Making Mentorship a Priority

The future of any organization lies with the organization’s ability to mentor and rise up young leaders. Unfortunately, many leaders are too insecure to mentor young leaders because it threatens their position of influence and security leading to excuses as to why the leader is unable to mentor. (de Vries, 1988, p. 25) One of the most common excuses used is a lack of time. This tends to be an excuse rather than a legitimate reason. There are three practical ways to make mentoring a possibility.

First, delegate responsibilities; not just for mentoring reasons, but because delegation is a building block for a flourishing organization. (Kane, 2006, p. 190) Delegation is the road to a healthy organizational culture, (Handy, 1985) fostering empowerment and ownership among members of the organization. Anything that can be done by someone else should be in order to allow the organizational leaders to do what only they can do: mentor future leaders.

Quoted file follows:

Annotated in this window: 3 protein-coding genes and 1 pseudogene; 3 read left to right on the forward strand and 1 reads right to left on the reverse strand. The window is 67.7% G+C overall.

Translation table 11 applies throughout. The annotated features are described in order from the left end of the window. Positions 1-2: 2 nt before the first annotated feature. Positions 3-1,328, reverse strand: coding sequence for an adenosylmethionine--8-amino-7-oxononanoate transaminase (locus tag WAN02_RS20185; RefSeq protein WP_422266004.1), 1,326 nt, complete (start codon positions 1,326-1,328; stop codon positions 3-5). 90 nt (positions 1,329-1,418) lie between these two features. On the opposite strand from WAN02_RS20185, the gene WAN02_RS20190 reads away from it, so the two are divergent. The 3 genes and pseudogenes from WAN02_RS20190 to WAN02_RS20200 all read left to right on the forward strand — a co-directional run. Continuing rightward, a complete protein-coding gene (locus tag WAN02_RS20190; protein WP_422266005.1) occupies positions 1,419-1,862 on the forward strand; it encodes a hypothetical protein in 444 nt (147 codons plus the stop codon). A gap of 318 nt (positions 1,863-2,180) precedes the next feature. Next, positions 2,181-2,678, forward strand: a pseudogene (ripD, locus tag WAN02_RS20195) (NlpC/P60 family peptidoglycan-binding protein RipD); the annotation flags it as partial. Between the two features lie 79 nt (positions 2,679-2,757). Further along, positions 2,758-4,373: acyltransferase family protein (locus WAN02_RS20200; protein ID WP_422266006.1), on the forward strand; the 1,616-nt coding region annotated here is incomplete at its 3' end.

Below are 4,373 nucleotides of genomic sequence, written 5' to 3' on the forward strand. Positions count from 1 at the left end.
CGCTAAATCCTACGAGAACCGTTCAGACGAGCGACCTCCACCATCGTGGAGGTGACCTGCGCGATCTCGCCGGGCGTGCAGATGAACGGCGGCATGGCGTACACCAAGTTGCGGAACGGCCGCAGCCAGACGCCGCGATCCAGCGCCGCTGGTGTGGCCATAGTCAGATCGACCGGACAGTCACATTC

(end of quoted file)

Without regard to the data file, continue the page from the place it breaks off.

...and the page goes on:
Second, leaders and those under them should eliminate unnecessary tasks and time wasters. Eliminating such items will free up necessary time to handle newly delegated tasks, and will bring a learn-by-doing environment where self-actualization is fostered. (Northouse, 2013, p.228) Leaders are able to delegate tasks and responsibilities without overwhelming members of the organization.

Finally, if members of the organization are overwhelmed already and unable to handle more delegated tasks, and time wasters have been cleared, it is time to hire more members. Mentoring is a high priority to establish longevity, so finances allocated to hire new members is worth it. This also sends a message to the members of the organization that mentoring and the future are important, that the members of the organization are trusted owners, not hired hands. (Kouzes, 2012, p. 214)


De Vries, M. F. R. K. (1988). The Dark Side of Ceo Succession. Management Review, 77(8), 23.

Handy, C. (1993). Understanding Organizations (4 edition.). New York: Oxford University Press.

Kane-Urrabazo, C. (2006). Management’s role in shaping organizational culture. Journal of Nursing Management, 14(3), 188–194.

Kouzes, J. M. (2012). The leadership challenge: how to make extraordinary things happen in organizations (5th ed.). San Francisco, CA: Jossey-Bass.

Northouse, P. G. (2013). Leadership: theory and practice (6th ed.). Thousand Oaks: SAGE.

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